Less is more

Buffalo in Busanga Plains, Kafue National Park

Buffalo in Busanga Plains, Kafue National Park

Reflections on life on safari, from Safari for Real guide and author Lex Hes

It is crucial for Africa that the tourism industry does well. Eco-tourism, which is usually centred around wildlife tourism in and around the great wilderness areas of Africa, is vitally important for the employment of local people. The economic viability of tourism operations in Africa’s great wildernesses ensures the survival of these places. So it is important that tourists keep coming to Africa.

However, tourism can be a double-edged sword. As particular places become more well-known and popular, so the numbers of tourists increase and we start running the risk of these high numbers of visitors destroying the essence of what brought people there in the first place. One of Yogi Barra’s quotes comes to mind: “Nobody goes there anymore, it’s too crowded”.

Whilst the superficial reason for most people’s visits to Africa is to see the great numbers of wildlife, there is an underlying, deeper, perhaps more subconscious, reason that brings people back to Africa. We get taken back to a time when man had very little impact on the planet, when we were much more a part of the natural cycle, and we get swept up in observing these natural processes going on in front of us as they have been since time immemorial. We appreciate the silence and the noises of the wild, the darkness of the night and the brightness of the sun, the bird chorus in the early morning and the starry nights. Above all we appreciate the peace and the quiet. There is a kind of peaceful harmony in it all despite nature being “red in tooth and claw”.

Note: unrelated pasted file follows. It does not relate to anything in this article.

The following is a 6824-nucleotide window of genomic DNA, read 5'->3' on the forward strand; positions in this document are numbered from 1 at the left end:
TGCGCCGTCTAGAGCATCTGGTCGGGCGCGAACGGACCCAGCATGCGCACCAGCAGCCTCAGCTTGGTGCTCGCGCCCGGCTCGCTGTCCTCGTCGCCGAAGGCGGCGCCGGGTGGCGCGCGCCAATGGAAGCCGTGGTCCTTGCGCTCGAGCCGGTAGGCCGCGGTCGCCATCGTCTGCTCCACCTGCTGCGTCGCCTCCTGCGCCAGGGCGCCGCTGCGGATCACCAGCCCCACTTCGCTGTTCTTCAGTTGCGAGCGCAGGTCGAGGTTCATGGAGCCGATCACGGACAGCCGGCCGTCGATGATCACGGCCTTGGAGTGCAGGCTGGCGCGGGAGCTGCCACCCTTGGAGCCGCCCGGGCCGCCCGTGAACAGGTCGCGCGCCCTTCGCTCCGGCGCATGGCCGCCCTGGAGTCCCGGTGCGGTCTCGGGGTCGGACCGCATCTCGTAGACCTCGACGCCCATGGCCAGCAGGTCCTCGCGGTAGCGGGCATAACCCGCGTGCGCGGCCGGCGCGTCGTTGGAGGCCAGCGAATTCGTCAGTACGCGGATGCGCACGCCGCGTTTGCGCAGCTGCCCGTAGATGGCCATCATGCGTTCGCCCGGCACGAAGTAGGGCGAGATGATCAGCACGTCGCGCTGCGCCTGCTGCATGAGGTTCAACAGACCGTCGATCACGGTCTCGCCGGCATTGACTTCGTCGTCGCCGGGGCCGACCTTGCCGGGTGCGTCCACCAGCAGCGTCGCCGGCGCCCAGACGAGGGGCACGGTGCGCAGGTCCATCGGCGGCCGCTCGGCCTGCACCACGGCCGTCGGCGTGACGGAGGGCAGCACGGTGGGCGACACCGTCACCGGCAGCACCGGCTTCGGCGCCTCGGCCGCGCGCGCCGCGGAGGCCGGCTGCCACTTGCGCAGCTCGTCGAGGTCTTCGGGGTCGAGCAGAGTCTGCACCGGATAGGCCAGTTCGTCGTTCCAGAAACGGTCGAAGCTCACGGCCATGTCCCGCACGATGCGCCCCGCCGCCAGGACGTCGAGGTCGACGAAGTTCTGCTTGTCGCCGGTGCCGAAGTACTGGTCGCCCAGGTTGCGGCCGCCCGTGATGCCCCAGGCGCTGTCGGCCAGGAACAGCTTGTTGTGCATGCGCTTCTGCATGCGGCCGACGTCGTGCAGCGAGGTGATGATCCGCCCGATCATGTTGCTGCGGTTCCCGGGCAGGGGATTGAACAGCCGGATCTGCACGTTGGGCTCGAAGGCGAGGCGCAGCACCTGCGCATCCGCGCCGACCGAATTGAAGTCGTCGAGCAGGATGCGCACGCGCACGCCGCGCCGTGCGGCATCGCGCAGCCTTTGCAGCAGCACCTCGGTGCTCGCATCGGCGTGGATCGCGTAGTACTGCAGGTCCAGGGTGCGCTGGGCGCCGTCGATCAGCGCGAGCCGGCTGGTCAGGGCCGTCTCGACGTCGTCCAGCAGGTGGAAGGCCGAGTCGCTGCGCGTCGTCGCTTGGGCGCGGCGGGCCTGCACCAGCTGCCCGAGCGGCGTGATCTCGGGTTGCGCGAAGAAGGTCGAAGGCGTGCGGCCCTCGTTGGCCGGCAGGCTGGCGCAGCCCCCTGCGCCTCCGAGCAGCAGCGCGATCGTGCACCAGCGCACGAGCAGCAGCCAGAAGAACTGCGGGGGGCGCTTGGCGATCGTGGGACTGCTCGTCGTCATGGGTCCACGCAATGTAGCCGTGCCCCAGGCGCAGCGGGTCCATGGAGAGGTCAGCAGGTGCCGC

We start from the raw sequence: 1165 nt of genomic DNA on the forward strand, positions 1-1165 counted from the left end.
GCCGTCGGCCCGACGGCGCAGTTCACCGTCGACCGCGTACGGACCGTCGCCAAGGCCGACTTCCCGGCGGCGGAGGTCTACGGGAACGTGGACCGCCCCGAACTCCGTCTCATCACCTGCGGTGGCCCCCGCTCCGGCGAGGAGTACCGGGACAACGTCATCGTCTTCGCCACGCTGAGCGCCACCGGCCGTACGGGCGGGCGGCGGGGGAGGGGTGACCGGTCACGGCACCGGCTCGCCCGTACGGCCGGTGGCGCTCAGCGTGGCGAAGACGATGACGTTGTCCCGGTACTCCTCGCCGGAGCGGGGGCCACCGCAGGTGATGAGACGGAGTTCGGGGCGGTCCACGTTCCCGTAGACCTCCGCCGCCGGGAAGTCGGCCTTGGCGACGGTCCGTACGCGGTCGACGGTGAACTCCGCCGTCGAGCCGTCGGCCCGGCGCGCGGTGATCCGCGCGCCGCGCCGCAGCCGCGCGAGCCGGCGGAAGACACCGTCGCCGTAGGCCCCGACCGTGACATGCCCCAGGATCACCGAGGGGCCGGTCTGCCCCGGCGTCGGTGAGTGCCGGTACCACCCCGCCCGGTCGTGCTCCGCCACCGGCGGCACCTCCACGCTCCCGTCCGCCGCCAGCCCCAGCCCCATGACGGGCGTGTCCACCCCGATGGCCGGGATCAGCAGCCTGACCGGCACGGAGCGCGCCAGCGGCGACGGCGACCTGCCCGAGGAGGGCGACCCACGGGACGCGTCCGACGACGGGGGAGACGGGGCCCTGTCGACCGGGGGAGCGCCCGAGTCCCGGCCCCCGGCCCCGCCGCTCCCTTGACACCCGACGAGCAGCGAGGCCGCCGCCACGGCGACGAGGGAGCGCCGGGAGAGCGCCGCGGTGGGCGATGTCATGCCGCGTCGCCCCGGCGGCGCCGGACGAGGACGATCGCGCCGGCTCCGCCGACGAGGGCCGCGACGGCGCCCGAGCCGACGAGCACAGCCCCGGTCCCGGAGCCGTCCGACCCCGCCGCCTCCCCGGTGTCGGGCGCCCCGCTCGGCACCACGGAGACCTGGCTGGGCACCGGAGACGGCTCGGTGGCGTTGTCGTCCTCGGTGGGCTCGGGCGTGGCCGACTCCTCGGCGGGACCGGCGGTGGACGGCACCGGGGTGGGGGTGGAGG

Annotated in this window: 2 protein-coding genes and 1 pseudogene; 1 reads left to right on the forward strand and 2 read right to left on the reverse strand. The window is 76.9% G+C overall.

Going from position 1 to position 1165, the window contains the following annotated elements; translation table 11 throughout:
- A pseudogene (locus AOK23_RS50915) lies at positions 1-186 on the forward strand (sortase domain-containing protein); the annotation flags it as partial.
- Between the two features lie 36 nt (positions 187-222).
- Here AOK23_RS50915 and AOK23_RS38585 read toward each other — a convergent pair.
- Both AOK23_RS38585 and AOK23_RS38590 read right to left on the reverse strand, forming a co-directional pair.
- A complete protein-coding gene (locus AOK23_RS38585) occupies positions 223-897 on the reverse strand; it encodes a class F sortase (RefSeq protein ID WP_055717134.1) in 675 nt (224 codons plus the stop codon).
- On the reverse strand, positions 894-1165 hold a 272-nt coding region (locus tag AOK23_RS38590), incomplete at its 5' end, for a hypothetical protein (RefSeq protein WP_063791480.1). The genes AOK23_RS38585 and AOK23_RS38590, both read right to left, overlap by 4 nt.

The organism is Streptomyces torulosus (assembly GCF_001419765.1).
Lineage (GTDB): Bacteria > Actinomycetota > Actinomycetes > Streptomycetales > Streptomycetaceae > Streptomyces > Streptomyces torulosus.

So it comes as something of a shock to be confronted by 15 minibuses jostling for position around the amazing sight of a python trying to swallow a Grant’s gazelle in the Masai Mara; with foreign tourists shouting at each other from vehicle to vehicle until the python has enough and uncoils and leaves the gazelle lying dead in front of us.

Or of 25 tourist vehicles surrounding a cheetah and her two cubs as she tries to hunt along a road in the Kruger National Park.

This is why it is important to visit places where there is some kind of control on the number of vehicles around sightings of animals. The best option is to look for safari camps that are set up in large wilderness areas where they have exclusive traversing rights.

These camps usually accommodate no more than 20 tourists at a time and so there should never be more than three or four game-drive vehicles going out each day. Because the vehicles set off in different directions each morning, you very seldom encounter another vehicle whilst you are out there, giving you a great sense of being the only one in that vast wilderness. The general policy nowadays is to have no more than three vehicles at any one sighting, so once again you don’t feel crowded in at all.

Fewer tourists give you a much better sense of the essence of the wilderness areas that you visit. It may make it a little more pricey, but it is worth it!

Lex Hes is a renowned photographer, author, naturalist and guide, and is a director-guide of Safari for Real www.safariforreal.com

Image copyright Lex Hes